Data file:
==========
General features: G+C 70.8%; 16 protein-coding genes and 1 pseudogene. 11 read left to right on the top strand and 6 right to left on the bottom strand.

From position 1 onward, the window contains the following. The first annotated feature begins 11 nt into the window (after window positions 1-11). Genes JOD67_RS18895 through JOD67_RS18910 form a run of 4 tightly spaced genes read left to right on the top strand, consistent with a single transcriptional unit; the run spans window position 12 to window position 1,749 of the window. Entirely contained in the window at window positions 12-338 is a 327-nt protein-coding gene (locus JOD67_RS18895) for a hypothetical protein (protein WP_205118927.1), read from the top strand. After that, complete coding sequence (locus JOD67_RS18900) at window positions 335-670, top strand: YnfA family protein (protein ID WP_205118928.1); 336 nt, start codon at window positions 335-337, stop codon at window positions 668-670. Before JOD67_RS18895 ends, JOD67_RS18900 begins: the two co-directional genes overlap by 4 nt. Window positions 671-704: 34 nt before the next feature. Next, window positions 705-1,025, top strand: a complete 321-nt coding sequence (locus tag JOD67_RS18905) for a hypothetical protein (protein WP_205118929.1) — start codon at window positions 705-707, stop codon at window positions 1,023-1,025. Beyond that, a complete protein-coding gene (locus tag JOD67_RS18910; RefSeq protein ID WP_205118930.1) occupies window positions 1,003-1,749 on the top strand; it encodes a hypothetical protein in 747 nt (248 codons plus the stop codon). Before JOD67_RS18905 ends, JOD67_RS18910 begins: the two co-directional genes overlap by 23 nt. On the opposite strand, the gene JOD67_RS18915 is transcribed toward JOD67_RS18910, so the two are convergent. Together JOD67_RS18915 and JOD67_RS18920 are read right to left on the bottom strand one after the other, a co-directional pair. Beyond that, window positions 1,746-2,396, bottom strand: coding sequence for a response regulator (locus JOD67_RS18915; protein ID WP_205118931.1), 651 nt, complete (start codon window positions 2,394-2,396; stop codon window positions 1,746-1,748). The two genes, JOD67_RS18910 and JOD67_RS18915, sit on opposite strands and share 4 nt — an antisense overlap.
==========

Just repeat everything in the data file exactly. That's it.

General features: G+C 70.8%; 16 protein-coding genes and 1 pseudogene. 11 read left to right on the top strand and 6 right to left on the bottom strand.

From position 1 onward, the window contains the following. The first annotated feature begins 11 nt into the window (after window positions 1-11). Genes JOD67_RS18895 through JOD67_RS18910 form a run of 4 tightly spaced genes read left to right on the top strand, consistent with a single transcriptional unit; the run spans window position 12 to window position 1,749 of the window. Entirely contained in the window at window positions 12-338 is a 327-nt protein-coding gene (locus JOD67_RS18895) for a hypothetical protein (protein WP_205118927.1), read from the top strand. After that, complete coding sequence (locus JOD67_RS18900) at window positions 335-670, top strand: YnfA family protein (protein ID WP_205118928.1); 336 nt, start codon at window positions 335-337, stop codon at window positions 668-670. Before JOD67_RS18895 ends, JOD67_RS18900 begins: the two co-directional genes overlap by 4 nt. Window positions 671-704: 34 nt before the next feature. Next, window positions 705-1,025, top strand: a complete 321-nt coding sequence (locus tag JOD67_RS18905) for a hypothetical protein (protein WP_205118929.1) — start codon at window positions 705-707, stop codon at window positions 1,023-1,025. Beyond that, a complete protein-coding gene (locus tag JOD67_RS18910; RefSeq protein ID WP_205118930.1) occupies window positions 1,003-1,749 on the top strand; it encodes a hypothetical protein in 747 nt (248 codons plus the stop codon). Before JOD67_RS18905 ends, JOD67_RS18910 begins: the two co-directional genes overlap by 23 nt. On the opposite strand, the gene JOD67_RS18915 is transcribed toward JOD67_RS18910, so the two are convergent. Together JOD67_RS18915 and JOD67_RS18920 are read right to left on the bottom strand one after the other, a co-directional pair. Beyond that, window positions 1,746-2,396, bottom strand: coding sequence for a response regulator (locus JOD67_RS18915; protein ID WP_205118931.1), 651 nt, complete (start codon window positions 2,394-2,396; stop codon window positions 1,746-1,748). The two genes, JOD67_RS18910 and JOD67_RS18915, sit on opposite strands and share 4 nt — an antisense overlap.